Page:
But we knew tech tools wouldn’t be enough to mitigate the disruption to staffing season, so I sought out writers who were already doing the work of organizing to serve their communities and looked for ways to support them with Guild resources. Two of them are running in this election, Zoe Marshall and Liz Alper. They have already proven themselves tireless advocates for writers and I hope you will support them. We need their energy, experience, and perspective on the board.
This next term, the board will turn its attention to the MBA. Over the last few negotiations, we have prioritized the issues of television writers in our pattern of demands. It is time to prioritize screen concerns. Foreign box office residuals, one step deals, and free work are problems we absolutely must solve. Screenwriters have had television writers backs, now it’s time to return the favor. In addition to protecting screenwriters, my priorities for this MBA are improving the streaming gains we achieved in the MBA+ deal with Apple last year, script fees for staff writers, expansion of span protection, regulation of onerous mini-rooms, and as always, an increase in minimums, and protection of pension and health.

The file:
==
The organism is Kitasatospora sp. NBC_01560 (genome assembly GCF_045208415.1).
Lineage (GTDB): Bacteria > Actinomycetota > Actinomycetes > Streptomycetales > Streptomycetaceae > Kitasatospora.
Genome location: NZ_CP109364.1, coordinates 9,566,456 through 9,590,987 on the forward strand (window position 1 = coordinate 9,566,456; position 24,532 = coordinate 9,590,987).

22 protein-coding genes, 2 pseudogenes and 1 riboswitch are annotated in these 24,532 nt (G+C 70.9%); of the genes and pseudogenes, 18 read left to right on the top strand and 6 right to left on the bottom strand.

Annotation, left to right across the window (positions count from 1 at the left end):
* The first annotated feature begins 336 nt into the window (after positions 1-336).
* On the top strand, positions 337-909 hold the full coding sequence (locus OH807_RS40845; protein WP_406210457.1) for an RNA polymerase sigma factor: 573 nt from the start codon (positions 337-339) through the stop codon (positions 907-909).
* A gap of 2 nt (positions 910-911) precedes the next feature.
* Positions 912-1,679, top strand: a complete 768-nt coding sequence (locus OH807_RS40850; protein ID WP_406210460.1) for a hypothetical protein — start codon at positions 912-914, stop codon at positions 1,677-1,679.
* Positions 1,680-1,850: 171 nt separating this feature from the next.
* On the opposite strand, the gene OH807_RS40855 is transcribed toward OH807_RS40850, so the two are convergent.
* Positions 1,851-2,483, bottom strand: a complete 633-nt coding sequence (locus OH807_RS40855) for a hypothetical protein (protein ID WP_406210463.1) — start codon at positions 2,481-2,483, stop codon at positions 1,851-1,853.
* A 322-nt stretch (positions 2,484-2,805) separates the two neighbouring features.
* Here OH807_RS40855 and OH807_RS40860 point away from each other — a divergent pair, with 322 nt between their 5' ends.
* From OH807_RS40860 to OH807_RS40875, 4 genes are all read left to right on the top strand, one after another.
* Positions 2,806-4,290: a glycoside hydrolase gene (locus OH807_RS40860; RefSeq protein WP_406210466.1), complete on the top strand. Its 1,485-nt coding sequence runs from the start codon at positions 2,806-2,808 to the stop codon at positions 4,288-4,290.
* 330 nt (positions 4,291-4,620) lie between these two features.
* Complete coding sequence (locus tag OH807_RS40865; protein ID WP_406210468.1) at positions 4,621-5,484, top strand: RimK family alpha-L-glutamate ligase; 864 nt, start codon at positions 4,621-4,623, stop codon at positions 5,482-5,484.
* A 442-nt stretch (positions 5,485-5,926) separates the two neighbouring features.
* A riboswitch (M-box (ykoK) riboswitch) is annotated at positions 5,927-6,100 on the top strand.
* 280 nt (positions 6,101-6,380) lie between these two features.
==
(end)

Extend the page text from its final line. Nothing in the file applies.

This work of defining our pattern of demands will happen while the board continues to lead the campaign against agencies’ conflicted practices. We are more than capable of doing two things at once. In fact, addressing our economic well being on two fronts is what this moment requires. Vertical integration is a threat to our profession, whether it is a streaming service owning its content, or an agency owning a studio. All of it is bad for us. The status quo was never an option. The business was changing, with or without our collective power brought to bear. I will bet on us, always. I will come from courage, always.